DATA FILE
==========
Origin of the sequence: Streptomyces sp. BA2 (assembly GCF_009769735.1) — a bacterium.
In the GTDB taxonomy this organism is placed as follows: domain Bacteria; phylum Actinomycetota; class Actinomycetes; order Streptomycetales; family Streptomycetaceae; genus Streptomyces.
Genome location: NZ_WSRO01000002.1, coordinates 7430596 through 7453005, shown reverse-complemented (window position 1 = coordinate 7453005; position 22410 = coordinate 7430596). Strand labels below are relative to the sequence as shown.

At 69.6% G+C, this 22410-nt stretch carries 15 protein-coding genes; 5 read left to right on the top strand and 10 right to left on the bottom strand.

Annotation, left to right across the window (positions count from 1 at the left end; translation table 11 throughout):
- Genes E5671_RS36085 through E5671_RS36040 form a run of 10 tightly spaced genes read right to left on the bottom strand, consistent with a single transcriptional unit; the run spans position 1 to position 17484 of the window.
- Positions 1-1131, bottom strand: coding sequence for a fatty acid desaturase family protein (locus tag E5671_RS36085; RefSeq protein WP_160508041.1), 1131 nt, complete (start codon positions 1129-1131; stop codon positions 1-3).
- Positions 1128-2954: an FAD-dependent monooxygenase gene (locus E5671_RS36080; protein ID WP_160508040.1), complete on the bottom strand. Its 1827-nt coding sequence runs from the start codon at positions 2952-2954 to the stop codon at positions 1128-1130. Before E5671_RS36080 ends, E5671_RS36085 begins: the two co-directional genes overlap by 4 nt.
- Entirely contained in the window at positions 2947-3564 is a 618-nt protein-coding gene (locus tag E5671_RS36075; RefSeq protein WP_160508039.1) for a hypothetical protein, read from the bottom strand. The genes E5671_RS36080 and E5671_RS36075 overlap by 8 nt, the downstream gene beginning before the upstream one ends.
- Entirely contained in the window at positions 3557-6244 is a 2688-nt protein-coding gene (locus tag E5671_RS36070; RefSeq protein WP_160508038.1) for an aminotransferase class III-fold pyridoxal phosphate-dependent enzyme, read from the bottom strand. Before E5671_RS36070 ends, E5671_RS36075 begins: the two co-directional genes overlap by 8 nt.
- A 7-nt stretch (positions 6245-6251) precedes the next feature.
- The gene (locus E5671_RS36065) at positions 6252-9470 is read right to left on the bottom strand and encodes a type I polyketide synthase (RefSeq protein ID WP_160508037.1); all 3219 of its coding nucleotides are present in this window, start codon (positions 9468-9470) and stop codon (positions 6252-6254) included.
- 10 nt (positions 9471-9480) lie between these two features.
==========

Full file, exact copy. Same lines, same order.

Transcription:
Origin of the sequence: Streptomyces sp. BA2 (assembly GCF_009769735.1) — a bacterium.
In the GTDB taxonomy this organism is placed as follows: domain Bacteria; phylum Actinomycetota; class Actinomycetes; order Streptomycetales; family Streptomycetaceae; genus Streptomyces.
Genome location: NZ_WSRO01000002.1, coordinates 7430596 through 7453005, shown reverse-complemented (window position 1 = coordinate 7453005; position 22410 = coordinate 7430596). Strand labels below are relative to the sequence as shown.

At 69.6% G+C, this 22410-nt stretch carries 15 protein-coding genes; 5 read left to right on the top strand and 10 right to left on the bottom strand.

Annotation, left to right across the window (positions count from 1 at the left end; translation table 11 throughout):
- Genes E5671_RS36085 through E5671_RS36040 form a run of 10 tightly spaced genes read right to left on the bottom strand, consistent with a single transcriptional unit; the run spans position 1 to position 17484 of the window.
- Positions 1-1131, bottom strand: coding sequence for a fatty acid desaturase family protein (locus tag E5671_RS36085; RefSeq protein WP_160508041.1), 1131 nt, complete (start codon positions 1129-1131; stop codon positions 1-3).
- Positions 1128-2954: an FAD-dependent monooxygenase gene (locus E5671_RS36080; protein ID WP_160508040.1), complete on the bottom strand. Its 1827-nt coding sequence runs from the start codon at positions 2952-2954 to the stop codon at positions 1128-1130. Before E5671_RS36080 ends, E5671_RS36085 begins: the two co-directional genes overlap by 4 nt.
- Entirely contained in the window at positions 2947-3564 is a 618-nt protein-coding gene (locus tag E5671_RS36075; RefSeq protein WP_160508039.1) for a hypothetical protein, read from the bottom strand. The genes E5671_RS36080 and E5671_RS36075 overlap by 8 nt, the downstream gene beginning before the upstream one ends.
- Entirely contained in the window at positions 3557-6244 is a 2688-nt protein-coding gene (locus tag E5671_RS36070; RefSeq protein WP_160508038.1) for an aminotransferase class III-fold pyridoxal phosphate-dependent enzyme, read from the bottom strand. Before E5671_RS36070 ends, E5671_RS36075 begins: the two co-directional genes overlap by 8 nt.
- A 7-nt stretch (positions 6245-6251) precedes the next feature.
- The gene (locus E5671_RS36065) at positions 6252-9470 is read right to left on the bottom strand and encodes a type I polyketide synthase (RefSeq protein ID WP_160508037.1); all 3219 of its coding nucleotides are present in this window, start codon (positions 9468-9470) and stop codon (positions 6252-6254) included.
- 10 nt (positions 9471-9480) lie between these two features.